How do you stop the itching and flaking? Dandruff shampoo is a good start. Friedman says these shampoos work by killing scalp microorganisms and turning off the proteins that cause your skin cells to go nuts. That said, shampoos only help if you use them properly. “You’re trying to treat your scalp, so working these into your hair doesn’t do much good,” Friedman says. “You need to massage these products onto your scalp skin and leave them there for a couple minutes before rinsing.” (They aren’t usually very kind to your hair, though.)

He says dandruff shampoos typically include any one of a small number of chemicals that are all pretty much equally effective. While you could wash with them every day without over-drying your scalp, Friedman says this isn’t necessary. “Two or three times a week is plenty,” he says. “And if you don’t see improvement after a few weeks, switching to another product or using them more probably won’t do any good.”

There are many more explanations for an itchy dome. If your scalp is inflamed, red, and itchy, that may be seborrheic dermatitis—a more severe form of dandruff. “Scalp psoriasis is probably the next most common,” Friedman says. It can be hard to tell the difference between the two. But usually the flakes or “plates” of silvery gray plaques associated with scalp psoriasis are larger than dandruff flakes and tougher to brush from your clothing, he says. Scalp psoriasis could also cause some ear or face flaking.

Friedman mentions a few less-common issues: a skin disease called discoid lupus, or an allergic reaction. Rossi says an irritation to hair products like sprays or pomades is another possible itch-instigators. But trying to distinguish between those things and dandruff is really tough, Friedman says.

A good rule of thumb: If you have a red, itchy head and dandruff shampoos aren’t working after a month, see a doctor, he advises. He also cautions against waiting too long if dandruff shampoos don’t get the job done. “If you don’t treat inflammation of the scalp, there’s a chance of skin damage or hair loss,” Friedman says. “There’s often no coming back from that once it happens.”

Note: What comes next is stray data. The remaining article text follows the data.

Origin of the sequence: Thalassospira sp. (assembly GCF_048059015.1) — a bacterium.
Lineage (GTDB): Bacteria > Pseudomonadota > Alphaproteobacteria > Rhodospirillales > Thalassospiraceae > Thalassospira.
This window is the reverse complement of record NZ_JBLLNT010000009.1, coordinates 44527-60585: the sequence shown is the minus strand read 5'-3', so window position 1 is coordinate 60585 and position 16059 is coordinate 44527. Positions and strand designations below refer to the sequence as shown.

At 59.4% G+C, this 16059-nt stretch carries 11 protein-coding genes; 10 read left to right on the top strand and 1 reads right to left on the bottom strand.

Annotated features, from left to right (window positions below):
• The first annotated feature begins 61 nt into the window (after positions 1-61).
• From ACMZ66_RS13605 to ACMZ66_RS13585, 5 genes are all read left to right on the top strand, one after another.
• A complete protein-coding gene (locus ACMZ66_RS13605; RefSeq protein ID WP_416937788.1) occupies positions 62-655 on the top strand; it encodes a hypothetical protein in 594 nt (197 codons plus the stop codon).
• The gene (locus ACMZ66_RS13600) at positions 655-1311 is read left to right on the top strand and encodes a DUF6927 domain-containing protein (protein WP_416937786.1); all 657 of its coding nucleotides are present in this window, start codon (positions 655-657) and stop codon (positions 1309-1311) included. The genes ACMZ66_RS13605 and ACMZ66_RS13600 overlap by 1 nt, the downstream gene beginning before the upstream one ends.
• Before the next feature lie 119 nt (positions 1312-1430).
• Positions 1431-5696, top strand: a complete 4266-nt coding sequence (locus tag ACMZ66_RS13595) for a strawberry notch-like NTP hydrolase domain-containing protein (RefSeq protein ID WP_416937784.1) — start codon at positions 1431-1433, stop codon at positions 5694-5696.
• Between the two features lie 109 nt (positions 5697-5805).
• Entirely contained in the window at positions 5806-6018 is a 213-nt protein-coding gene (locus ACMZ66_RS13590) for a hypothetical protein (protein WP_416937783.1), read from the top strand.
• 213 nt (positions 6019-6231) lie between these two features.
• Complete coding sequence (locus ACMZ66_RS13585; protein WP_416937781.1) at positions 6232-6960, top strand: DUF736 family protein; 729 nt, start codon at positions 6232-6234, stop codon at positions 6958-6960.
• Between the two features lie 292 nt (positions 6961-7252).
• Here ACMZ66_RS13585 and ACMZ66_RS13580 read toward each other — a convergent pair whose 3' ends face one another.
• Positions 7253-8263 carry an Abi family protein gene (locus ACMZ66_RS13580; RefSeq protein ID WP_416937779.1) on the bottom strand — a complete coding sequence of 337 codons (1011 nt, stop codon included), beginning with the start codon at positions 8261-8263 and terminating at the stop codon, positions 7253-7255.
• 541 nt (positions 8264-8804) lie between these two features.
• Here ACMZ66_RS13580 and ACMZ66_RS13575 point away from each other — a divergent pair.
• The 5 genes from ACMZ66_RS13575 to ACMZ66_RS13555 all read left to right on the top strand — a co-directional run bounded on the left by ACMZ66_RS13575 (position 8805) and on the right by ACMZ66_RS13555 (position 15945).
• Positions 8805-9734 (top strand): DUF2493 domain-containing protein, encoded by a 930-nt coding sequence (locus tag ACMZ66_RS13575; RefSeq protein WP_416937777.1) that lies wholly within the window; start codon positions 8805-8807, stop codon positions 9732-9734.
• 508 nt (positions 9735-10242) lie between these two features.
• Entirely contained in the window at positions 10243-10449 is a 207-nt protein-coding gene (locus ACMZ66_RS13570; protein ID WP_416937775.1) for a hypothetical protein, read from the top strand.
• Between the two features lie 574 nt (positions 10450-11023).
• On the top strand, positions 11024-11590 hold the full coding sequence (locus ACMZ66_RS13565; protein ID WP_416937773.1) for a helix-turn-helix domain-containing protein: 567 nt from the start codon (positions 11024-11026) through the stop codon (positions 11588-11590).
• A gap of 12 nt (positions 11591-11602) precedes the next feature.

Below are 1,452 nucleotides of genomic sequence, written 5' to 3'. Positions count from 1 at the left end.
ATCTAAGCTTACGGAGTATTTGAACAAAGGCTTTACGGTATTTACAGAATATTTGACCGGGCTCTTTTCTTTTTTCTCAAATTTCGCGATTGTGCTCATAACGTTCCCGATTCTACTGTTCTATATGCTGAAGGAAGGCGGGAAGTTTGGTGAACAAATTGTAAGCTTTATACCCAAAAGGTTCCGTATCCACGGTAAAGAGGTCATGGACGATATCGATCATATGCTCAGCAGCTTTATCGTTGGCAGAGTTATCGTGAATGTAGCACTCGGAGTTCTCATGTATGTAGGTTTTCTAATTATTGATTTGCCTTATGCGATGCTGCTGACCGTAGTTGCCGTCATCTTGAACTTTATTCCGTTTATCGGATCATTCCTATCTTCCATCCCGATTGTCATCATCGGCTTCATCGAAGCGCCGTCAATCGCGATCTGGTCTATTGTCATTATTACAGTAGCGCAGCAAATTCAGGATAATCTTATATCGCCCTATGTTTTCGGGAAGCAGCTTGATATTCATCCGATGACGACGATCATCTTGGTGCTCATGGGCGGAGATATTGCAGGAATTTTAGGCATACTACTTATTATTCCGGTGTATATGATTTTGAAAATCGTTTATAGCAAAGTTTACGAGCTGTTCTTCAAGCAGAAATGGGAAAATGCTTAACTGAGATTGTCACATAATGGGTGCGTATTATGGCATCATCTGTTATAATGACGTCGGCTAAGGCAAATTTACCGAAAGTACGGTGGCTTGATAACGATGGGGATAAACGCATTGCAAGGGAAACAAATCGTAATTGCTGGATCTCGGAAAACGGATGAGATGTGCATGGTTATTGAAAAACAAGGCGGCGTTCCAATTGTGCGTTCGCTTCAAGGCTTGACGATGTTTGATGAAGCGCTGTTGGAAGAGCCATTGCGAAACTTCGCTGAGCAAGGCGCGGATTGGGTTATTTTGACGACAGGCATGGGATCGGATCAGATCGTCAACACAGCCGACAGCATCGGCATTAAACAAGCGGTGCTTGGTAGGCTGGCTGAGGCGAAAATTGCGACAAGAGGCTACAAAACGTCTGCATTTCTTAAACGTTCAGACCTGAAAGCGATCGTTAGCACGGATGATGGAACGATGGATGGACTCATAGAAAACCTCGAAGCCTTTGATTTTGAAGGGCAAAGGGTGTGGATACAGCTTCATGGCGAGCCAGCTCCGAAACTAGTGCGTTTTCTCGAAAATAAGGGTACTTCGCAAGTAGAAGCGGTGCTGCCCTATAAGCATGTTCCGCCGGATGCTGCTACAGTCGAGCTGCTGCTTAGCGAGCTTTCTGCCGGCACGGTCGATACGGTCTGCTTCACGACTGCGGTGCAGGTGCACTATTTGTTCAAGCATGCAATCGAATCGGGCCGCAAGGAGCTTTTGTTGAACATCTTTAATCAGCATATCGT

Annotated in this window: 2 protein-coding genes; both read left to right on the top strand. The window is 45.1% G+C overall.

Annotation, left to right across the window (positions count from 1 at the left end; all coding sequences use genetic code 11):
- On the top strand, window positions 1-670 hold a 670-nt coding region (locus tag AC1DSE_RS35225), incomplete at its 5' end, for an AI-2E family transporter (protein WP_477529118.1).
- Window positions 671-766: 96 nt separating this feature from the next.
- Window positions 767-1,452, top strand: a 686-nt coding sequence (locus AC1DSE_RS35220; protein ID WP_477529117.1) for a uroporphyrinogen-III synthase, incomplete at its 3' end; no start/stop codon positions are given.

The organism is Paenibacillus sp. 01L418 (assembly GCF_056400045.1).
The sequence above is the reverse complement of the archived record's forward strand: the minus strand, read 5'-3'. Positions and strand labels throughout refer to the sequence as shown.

TIME Research

This ‘Peanut Patch’ Could Protect Against Peanut Allergies

peanuts
Getty Images

Half of those who used the largest patch saw their peanut tolerance increase 10-fold

A small skin patch applied to patients with peanut allergies appears to safely and effectively protect against the sometimes life-threatening condition, researchers said Sunday

“This is exciting news for families who suffer with peanut allergies because Viaskin represents a new treatment option for patients and physicians,” study author Hugh A. Sampson, a doctor at Kravis Children’s Hospital at Mount Sinai, said in a statement.

The patch exposed patients to a small dose of peanut protein, ranging from 50 to 250 micrograms, for the course of the study. The study, which evaluated more than 200 patients with peanut allergies for a year, found that the treatment worked, particularly for patients who used the 250-microgram patch. Half of those who used the largest patch saw their peanut tolerance increase 10-fold. Tolerance increased 19-fold for some children treated with the 250-microgram patch.

The researchers, who presented their findings at the annual meeting of the American Academy of Allergy, Asthma and Immunology, reported no serious side effects to the treatment.

“EPIT appears safe, well tolerated and effective,” Sampson said. “That’s good news for families who suffer from food allergies.”

Read next: 5 Things You Probably Didn’t Know About Gluten

TIME Research

Why Washing Dishes by Hand May Lead to Fewer Allergies

168849264
Getty Images

A new study shows kids in families who hand-wash their dishes have fewer allergies

Households worldwide now have extra incentive for getting family members to do the dishes: It could prevent the development of allergies.

A new and preliminary study, published in the journal Pediatrics, adds to an increasing body of evidence that suggests getting a little dirty does the immune system some good. That thinking is known as the “hygiene hypothesis,” which speculates that the reason kids develop so many allergies today is because their environments are just too clean. Without exposure to bacteria early in life, children’s immune systems don’t become as hardy as they could be.

Research over the years has linked a variety of early lifestyle factors, like having pets, eating fish and living on a farm to a significantly lower risk of developing allergies. Now this new study suggests that hand washing dishes might be the next behavior to add to the list.